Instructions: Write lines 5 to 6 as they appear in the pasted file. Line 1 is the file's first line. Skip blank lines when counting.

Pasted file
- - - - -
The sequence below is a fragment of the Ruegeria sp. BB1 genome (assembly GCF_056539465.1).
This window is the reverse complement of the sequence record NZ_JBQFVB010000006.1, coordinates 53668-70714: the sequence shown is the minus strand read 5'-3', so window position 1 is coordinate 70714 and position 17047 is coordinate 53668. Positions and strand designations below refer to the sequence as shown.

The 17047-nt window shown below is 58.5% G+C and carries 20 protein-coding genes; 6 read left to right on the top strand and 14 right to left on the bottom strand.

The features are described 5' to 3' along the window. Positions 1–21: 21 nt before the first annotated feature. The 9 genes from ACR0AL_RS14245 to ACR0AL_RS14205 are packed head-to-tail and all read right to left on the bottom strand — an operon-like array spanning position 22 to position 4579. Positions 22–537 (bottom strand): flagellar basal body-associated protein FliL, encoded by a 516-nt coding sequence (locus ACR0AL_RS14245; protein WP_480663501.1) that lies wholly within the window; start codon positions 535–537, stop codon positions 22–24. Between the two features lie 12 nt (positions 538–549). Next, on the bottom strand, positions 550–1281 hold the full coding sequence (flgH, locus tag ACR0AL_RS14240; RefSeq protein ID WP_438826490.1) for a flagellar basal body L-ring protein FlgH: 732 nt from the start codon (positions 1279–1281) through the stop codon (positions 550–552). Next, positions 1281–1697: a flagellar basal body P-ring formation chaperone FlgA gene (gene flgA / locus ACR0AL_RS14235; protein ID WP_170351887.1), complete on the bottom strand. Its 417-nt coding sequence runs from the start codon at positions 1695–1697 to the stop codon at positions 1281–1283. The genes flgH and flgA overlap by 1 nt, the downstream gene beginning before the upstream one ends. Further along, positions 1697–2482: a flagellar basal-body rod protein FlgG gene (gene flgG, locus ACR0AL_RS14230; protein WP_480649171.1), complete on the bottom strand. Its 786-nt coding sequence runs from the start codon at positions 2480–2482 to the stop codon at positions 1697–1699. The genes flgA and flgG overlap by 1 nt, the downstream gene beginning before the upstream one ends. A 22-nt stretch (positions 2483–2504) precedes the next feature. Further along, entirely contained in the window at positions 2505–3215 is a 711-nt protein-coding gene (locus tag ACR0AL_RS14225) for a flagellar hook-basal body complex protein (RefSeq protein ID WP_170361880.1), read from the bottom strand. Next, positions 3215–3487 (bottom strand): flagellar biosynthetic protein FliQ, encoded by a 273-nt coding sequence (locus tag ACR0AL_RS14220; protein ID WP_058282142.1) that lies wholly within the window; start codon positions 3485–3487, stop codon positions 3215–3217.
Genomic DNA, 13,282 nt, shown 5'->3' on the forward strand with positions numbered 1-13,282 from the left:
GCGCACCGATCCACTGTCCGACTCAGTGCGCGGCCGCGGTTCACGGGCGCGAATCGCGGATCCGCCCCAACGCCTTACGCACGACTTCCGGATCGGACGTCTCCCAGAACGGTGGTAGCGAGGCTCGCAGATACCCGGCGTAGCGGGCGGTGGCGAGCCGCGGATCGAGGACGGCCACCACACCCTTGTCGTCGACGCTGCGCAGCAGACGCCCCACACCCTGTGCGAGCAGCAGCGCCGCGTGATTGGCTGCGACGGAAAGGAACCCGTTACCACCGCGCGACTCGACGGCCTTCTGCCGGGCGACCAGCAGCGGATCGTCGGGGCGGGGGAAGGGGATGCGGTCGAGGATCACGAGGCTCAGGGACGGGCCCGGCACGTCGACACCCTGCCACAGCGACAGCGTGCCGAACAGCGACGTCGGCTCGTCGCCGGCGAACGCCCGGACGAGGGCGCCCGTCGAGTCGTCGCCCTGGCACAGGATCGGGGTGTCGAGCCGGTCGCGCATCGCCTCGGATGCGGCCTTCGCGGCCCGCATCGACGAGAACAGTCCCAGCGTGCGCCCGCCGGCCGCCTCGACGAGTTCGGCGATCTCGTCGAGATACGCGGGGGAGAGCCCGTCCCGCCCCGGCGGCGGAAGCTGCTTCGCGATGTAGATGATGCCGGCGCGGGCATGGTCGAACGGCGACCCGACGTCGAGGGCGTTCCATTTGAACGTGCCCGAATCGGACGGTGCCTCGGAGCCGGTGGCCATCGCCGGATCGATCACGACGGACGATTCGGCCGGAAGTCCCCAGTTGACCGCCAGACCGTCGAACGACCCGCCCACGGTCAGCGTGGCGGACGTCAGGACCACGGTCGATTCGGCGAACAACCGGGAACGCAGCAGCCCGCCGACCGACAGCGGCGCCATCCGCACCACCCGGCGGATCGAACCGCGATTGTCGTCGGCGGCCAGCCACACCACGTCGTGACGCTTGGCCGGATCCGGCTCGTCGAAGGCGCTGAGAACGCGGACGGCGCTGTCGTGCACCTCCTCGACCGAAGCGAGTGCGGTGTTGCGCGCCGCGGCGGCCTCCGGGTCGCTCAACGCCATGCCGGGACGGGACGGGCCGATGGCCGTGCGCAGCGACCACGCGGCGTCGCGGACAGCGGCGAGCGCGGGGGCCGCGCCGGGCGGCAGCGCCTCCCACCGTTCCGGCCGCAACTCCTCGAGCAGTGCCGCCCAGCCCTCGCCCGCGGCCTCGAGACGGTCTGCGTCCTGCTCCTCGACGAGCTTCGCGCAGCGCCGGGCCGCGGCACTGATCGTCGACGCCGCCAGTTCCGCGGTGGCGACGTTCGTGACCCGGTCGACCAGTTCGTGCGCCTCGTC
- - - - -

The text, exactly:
Genomic DNA, 13,282 nt, shown 5'->3' on the forward strand with positions numbered 1-13,282 from the left:
GCGCACCGATCCACTGTCCGACTCAGTGCGCGGCCGCGGTTCACGGGCGCGAATCGCGGATCCGCCCCAACGCCTTACGCACGACTTCCGGATCGGACGTCTCCCAGAACGGTGGTAGCGAGGCTCGCAGATACCCGGCGTAGCGGGCGGTGGCGAGCCGCGGATCGAGGACGGCCACCACACCCTTGTCGTCGACGCTGCGCAGCAGACGCCCCACACCCTGTGCGAGCAGCAGCGCCGCGTGATTGGCTGCGACGGAAAGGAACCCGTTACCACCGCGCGACTCGACGGCCTTCTGCCGGGCGACCAGCAGCGGATCGTCGGGGCGGGGGAAGGGGATGCGGTCGAGGATCACGAGGCTCAGGGACGGGCCCGGCACGTCGACACCCTGCCACAGCGACAGCGTGCCGAACAGCGACGTCGGCTCGTCGCCGGCGAACGCCCGGACGAGGGCGCCCGTCGAGTCGTCGCCCTGGCACAGGATCGGGGTGTCGAGCCGGTCGCGCATCGCCTCGGATGCGGCCTTCGCGGCCCGCATCGACGAGAACAGTCCCAGCGTGCGCCCGCCGGCCGCCTCGACGAGTTCGGCGATCTCGTCGAGATACGCGGGGGAGAGCCCGTCCCGCCCCGGCGGCGGAAGCTGCTTCGCGATGTAGATGATGCCGGCGCGGGCATGGTCGAACGGCGACCCGACGTCGAGGGCGTTCCATTTGAACGTGCCCGAATCGGACGGTGCCTCGGAGCCGGTGGCCATCGCCGGATCGATCACGACGGACGATTCGGCCGGAAGTCCCCAGTTGACCGCCAGACCGTCGAACGACCCGCCCACGGTCAGCGTGGCGGACGTCAGGACCACGGTCGATTCGGCGAACAACCGGGAACGCAGCAGCCCGCCGACCGACAGCGGCGCCATCCGCACCACCCGGCGGATCGAACCGCGATTGTCGTCGGCGGCCAGCCACACCACGTCGTGACGCTTGGCCGGATCCGGCTCGTCGAAGGCGCTGAGAACGCGGACGGCGCTGTCGTGCACCTCCTCGACCGAAGCGAGTGCGGTGTTGCGCGCCGCGGCGGCCTCCGGGTCGCTCAACGCCATGCCGGGACGGGACGGGCCGATGGCCGTGCGCAGCGACCACGCGGCGTCGCGGACAGCGGCGAGCGCGGGGGCCGCGCCGGGCGGCAGCGCCTCCCACCGTTCCGGCCGCAACTCCTCGAGCAGTGCCGCCCAGCCCTCGCCCGCGGCCTCGAGACGGTCTGCGTCCTGCTCCTCGACGAGCTTCGCGCAGCGCCGGGCCGCGGCACTGATCGTCGACGCCGCCAGTTCCGCGGTGGCGACGTTCGTGACCCGGTCGACCAGTTCGTGCGCCTCGTC